5. What Did We Learn From This Fight?
So what did we really learn from this two minute and 14 second fight? Well, not a whole lot. It did show that not just anyone can train for awhile with a decent camp and perform well in the biggest MMA promotion in the world. Brock Lesnar is a different type of animal and shouldn’t be compared to Punk in any way. It also showed that having name recognition can go a long ways in this world, as quite honestly, Punk should not have been anywhere near the main card of a UFC PPV.
For UFC, it’s still a question mark if this experiment was a hit or not, website are reporting flat traffic from the event, although Twitter was ablaze with Punk talk from fans, fighters, and wrestlers alike. Speaking of Twitter, the overall sentiment was that he went after a dream and respect for jumping in the cage, despite his performance. The second most popular was that he was a popular rich guy that was able to get a big fight based solely off of that, rather than his skills. Dana White is trying to sell PPVs and will do whatever he can to help pump up an event, plus, fights like these remind fans of how tough this sport really is and how good the professionals really are.
4. Go Big Or Go Home
After the fight, Joe Rogan interviewed Punk, here’s what he said:
“Yeah, you know, in life you go big or you go home. I just like to take challenges. This was a hell of a mountain to try to climb, and I didn’t get to the summit today, but that doesn’t mean I’m going to give up, that doesn’t mean I’m going to stop. I appreciate all the support from everybody. Obviously, Mickey is a hell of a fighter. I will be back, believe it or not. This was the most fun I’ve ever had in my life, the second best night of my life besides marrying my wife, obviously.
I know there’s a lot of doubters but listen, life’s about falling down and getting up. It doesn’t matter how many times you get knocked down, it’s about getting back up. So, if there’s any kid out there that’s told by a parent or a coach or a teacher or somebody that they look up to, somebody that’s supposed to push them and believe in them and they’re told no, don’t listen to them. Believe in yourself. Sometimes the outcome isn’t always what you desire it to be, but the true failure in life is not trying at all. I know that sounds preachy and kind of weird for a guy who just got beat up, but f*** it, this is the time of my life. Thank you, Cleveland.”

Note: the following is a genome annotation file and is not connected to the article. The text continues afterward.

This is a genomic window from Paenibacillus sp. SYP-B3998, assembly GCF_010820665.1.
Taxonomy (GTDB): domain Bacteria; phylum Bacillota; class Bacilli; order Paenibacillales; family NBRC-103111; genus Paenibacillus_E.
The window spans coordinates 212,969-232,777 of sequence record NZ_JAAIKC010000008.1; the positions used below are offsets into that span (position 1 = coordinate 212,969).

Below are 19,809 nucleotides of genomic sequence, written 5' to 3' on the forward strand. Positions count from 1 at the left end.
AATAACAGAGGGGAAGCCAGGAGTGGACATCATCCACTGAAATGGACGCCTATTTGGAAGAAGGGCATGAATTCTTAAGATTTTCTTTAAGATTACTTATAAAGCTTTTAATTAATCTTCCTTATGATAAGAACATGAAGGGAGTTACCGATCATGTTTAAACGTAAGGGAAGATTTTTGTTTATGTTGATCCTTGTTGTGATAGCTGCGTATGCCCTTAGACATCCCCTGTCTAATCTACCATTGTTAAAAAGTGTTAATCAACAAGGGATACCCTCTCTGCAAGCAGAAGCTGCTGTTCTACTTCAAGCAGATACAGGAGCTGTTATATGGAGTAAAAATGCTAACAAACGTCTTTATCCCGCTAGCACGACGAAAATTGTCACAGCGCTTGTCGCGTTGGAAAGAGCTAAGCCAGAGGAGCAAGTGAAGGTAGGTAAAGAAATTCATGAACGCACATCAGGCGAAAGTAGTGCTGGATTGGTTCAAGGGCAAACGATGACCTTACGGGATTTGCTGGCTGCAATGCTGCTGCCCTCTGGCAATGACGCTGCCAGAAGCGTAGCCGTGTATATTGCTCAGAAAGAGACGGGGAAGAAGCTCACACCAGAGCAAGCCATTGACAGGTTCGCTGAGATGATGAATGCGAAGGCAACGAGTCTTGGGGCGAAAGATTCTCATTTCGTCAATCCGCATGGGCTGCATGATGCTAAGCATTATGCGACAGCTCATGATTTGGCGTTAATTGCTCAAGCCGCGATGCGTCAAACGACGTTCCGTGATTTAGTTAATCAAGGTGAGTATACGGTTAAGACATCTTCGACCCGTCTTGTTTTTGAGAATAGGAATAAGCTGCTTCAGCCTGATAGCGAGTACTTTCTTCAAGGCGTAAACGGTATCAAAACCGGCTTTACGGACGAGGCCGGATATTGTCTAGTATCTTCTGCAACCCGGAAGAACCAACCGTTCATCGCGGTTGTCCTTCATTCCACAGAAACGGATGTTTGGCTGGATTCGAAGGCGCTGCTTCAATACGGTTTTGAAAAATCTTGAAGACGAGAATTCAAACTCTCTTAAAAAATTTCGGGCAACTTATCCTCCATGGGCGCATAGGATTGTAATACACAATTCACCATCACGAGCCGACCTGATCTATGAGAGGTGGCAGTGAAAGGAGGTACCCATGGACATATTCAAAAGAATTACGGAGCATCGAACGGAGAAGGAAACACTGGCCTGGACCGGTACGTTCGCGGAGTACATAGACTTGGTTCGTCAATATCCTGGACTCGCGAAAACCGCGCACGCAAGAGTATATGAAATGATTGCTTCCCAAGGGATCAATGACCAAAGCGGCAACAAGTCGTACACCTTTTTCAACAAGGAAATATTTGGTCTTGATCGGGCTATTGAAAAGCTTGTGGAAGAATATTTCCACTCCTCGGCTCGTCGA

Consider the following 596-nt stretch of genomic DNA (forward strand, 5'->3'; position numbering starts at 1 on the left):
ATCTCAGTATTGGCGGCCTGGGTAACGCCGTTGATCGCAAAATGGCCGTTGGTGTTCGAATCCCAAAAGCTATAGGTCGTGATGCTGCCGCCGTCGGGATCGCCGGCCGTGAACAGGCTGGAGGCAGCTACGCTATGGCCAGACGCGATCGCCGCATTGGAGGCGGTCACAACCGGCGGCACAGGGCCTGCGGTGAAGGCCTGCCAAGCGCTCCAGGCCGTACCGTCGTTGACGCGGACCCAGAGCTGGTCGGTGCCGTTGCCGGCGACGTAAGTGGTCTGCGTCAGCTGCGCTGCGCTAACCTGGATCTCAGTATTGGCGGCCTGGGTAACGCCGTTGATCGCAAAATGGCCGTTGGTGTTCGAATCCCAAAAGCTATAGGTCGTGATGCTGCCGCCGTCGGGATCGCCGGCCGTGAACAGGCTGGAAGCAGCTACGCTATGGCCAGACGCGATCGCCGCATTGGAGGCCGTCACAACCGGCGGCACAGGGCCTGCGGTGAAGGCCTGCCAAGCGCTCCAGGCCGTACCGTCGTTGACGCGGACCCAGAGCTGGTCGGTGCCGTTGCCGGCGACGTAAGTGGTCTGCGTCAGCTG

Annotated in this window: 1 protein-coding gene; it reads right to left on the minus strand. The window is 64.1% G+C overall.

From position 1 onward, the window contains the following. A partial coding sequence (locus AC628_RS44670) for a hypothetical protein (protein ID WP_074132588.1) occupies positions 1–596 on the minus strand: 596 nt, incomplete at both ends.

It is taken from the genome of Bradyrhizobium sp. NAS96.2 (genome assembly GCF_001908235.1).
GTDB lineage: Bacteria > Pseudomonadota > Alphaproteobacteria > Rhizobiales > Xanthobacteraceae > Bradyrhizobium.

3. Words That Inspire
Sure, people will probably find something to rip on with Punk’s post-fight interview, but what else is he going to say after getting destroyed in all facets of the fight? He kept it about as classy as he could, thanked the live crowd, and put out a nice message about never giving up. It’s clear this was a bucket list item for Punk, and honestly what’s wrong with that? Most people just trudge through life, never doing something different, daring, or outside of their comfort zone.
Punk may have bitten off way more than he could chew, but he got paid well and I’m sure those dollars will help make up for the beating he received. Who wouldn’t take a million or two to get trounced in a fight, you know you would! Anyways, if you caught the fight after Punk/Gall it was a mess, both during and after the fight, a coach got front-kicked to the chest for talking trash to the other fighter and the crowd booed the winner throughout his entire post-fight interview. In comparison to this, Punk did well.
2. Post-Fight Press Conference
The media had plenty of questions for Punk and here’s what he had to say to them:
“My initial venture into this was gonna be at the lowest level and this opportunity just got presented to myself and I would have been a fool to say no. I don’t know what happens from here on out. What if I get cut? I don’t know. I think that’s a possibility. Do I want that to happen? No. But who’s to say where I go from here? I don’t know. I definitely want to keep going.”
At this point, fighting back tears:
“There’s probably an alternate reality somewhere where I win and I’m still disappointed in myself, that’s just who I am. I’m just really, really hard on myself. I lost and it sucks and it was lopsided and it’s upsetting. But I know I’m better than that. People can say I didn’t belong here, they said I wasn’t gonna make it to the Octagon and they said I wasn’t gonna make it after the back surgery. Then it was I wasn’t gonna make weight. I was happy I did it, I’m beating myself up way more than I got beat up. I’m supremely disappointed. I wanted to win. I wanted to perform. It didn’t happen.”
1. So, What’s Next?
Thanks to his bumps and cuts, he’ll probably have to sit out for a little bit until everything is fully healed. Once that day comes, he’ll be jumping back into training with Duke Roufus and waiting to see what the UFC wants to do next. He signed a multi-fight deal and depending on the numbers of the PPV, UFC will most likely move him to a lower spot, possibly a TV fight to again cash in on the crossover appeal.
There’s always a chance of including him in The Ultimate Fighter in some capacity, going up against more guys near his level while also helping to promote a show that has dropped in interest over the years. It’s also possible that UFC will just cut him loose after a miserable performance that would get most guys axed from the company. If this chapter does come to an end, there’s always wrestling to go back to; he doesn’t need the WWE, there’s plenty of opportunities outside of that company for someone like CM Punk.